As you know, I have been reading a lot of R.C. Sproul’s books lately, as part of a project I am working on. A few days ago I went through an older title, The Character of God. There I found these words, speaking of the depth of God’s love and the fact that it is a giving love.
When the Bible speaks of God’s love it invariably reaches the subject of God’s sacrifical kindness. The love of God is the love of a God who gives. The most famous verse in the Bible underscores this fact: “God so loved the world that He gave” (Jn 3:16). This giving of His only begotten Son on our behalf is the dearest expression of the love of God we can find.
The Apostle John wrote, “In this the love of God was manifested toward us, that God has sent His only begotten Son into the world that we might live through Him” (1 Jn 4:9). Here John spoke of “manifesting” something. To manifest something is to make it plain, to show it clearly. God doesn’t merely talk about being loving; He puts His love to the test by showing it in a way that is undeniable. He shows His love by giving.
What God gives and to whom He gives it further manifests His love. God is a gift-giving God, but His supreme love is showing by His supreme gift–His only begotten Son. Elsewhere Scripture says that there is no greater love than a love that willingly lays down its life for a friend. To sacrifice your life for your friends is the “greatest” display of love we can show. Or is it? Jesus took it one step further by giving His life for His enemies.
Although Jesus did lay down His life for His friends. He died for them while they were still sinners in the midst of deserting and denying Him. This act of self-sacrifice was not done alone. Jesus acted in concert with His Father. In fact, it was His Father’s idea. The Father conceived the cup, filled the cup, and gave the cup to the Son to drink. The Son shuddered before the cup and sought to have it removed. The father said no, He would not compromise. The Son then willingly took the cup and drank it to its bitter dregs. Together they made the gift of Jesus’ precious life.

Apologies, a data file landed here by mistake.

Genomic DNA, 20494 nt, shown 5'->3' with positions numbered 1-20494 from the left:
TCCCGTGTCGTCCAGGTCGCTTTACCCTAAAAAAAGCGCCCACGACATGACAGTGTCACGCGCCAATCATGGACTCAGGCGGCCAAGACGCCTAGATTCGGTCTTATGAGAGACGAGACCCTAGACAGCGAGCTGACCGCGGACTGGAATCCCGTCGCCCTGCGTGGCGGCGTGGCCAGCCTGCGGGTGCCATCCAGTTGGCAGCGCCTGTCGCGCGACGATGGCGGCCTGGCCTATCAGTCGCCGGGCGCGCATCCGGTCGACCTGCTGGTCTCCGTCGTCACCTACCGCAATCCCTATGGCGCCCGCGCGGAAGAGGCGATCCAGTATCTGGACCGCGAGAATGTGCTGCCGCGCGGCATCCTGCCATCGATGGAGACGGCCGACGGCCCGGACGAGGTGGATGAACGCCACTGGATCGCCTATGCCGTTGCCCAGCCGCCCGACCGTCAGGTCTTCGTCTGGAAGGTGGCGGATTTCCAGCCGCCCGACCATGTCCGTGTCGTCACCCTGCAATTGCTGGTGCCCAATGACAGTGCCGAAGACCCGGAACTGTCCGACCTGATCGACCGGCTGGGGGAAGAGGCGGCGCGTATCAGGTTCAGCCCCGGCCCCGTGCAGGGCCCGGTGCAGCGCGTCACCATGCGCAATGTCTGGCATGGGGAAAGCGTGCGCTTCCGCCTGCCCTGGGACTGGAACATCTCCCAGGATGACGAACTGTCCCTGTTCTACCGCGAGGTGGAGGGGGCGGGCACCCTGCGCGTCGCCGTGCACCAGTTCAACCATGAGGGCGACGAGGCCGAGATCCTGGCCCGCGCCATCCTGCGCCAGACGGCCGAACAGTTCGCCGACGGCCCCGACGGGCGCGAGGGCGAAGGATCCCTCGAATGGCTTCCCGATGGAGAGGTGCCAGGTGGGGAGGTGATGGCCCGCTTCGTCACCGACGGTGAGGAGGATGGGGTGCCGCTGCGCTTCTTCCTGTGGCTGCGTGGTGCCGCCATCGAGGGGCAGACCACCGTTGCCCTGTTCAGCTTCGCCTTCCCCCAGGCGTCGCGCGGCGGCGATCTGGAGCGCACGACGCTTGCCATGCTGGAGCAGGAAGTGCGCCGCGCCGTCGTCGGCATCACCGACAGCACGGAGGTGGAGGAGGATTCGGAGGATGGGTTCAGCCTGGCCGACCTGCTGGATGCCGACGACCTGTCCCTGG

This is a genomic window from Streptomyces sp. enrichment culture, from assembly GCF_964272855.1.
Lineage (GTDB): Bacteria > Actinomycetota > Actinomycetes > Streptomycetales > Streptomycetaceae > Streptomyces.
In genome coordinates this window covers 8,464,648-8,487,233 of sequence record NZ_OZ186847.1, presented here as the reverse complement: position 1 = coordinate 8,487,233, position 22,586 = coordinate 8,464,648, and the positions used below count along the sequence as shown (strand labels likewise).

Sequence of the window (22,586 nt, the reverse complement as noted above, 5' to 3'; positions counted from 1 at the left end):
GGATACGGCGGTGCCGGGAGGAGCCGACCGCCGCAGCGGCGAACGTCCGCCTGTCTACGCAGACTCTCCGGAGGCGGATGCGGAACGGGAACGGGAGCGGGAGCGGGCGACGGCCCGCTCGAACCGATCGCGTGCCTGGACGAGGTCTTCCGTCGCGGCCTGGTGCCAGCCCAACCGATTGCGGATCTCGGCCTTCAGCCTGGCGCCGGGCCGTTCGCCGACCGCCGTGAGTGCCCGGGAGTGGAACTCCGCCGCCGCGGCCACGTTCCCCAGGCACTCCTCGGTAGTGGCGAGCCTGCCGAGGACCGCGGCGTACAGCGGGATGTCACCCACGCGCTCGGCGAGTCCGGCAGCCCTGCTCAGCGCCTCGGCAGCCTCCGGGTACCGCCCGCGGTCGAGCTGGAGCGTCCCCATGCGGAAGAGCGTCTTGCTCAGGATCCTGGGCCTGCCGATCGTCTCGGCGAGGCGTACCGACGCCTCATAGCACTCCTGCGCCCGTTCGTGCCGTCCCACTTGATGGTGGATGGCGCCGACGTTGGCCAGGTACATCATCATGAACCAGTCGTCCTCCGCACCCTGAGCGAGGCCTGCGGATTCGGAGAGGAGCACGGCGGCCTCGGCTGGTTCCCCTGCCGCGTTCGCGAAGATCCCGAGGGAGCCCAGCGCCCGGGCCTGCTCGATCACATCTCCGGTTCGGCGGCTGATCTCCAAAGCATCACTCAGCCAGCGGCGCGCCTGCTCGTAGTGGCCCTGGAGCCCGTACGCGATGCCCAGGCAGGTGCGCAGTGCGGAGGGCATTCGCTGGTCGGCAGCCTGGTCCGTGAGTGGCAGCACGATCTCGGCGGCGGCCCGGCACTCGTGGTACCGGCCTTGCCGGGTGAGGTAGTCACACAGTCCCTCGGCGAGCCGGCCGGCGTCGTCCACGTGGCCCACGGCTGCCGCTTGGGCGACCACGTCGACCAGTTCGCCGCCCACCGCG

John understood the order, “In this is love, not that we loved God, but that He loved us and sent His Son to be the propitiation for our sins” (1 Jn 4:10). The essence of the gospel is found in the words, “While we were yet sinners,” The love of God reaches out to us while we are alienated from Him. We have no love for Him, and our hearts are stony and cold. We love ourselves and our things. There is no affection in our hearts for God.
The supreme irony is that although God is altogether lovely, as fallen creatures we do not love Him. He is worthy and deserves our love. We owe Him our love, yet we do not love Him. On the other side, we are altogether unlovely by His standards. There is nothing in us to commend us to God, and He certainly does not owe us His love. But the staggering fact remains, He loves us. He loves us to the extent that He gave His only begotten Son for us.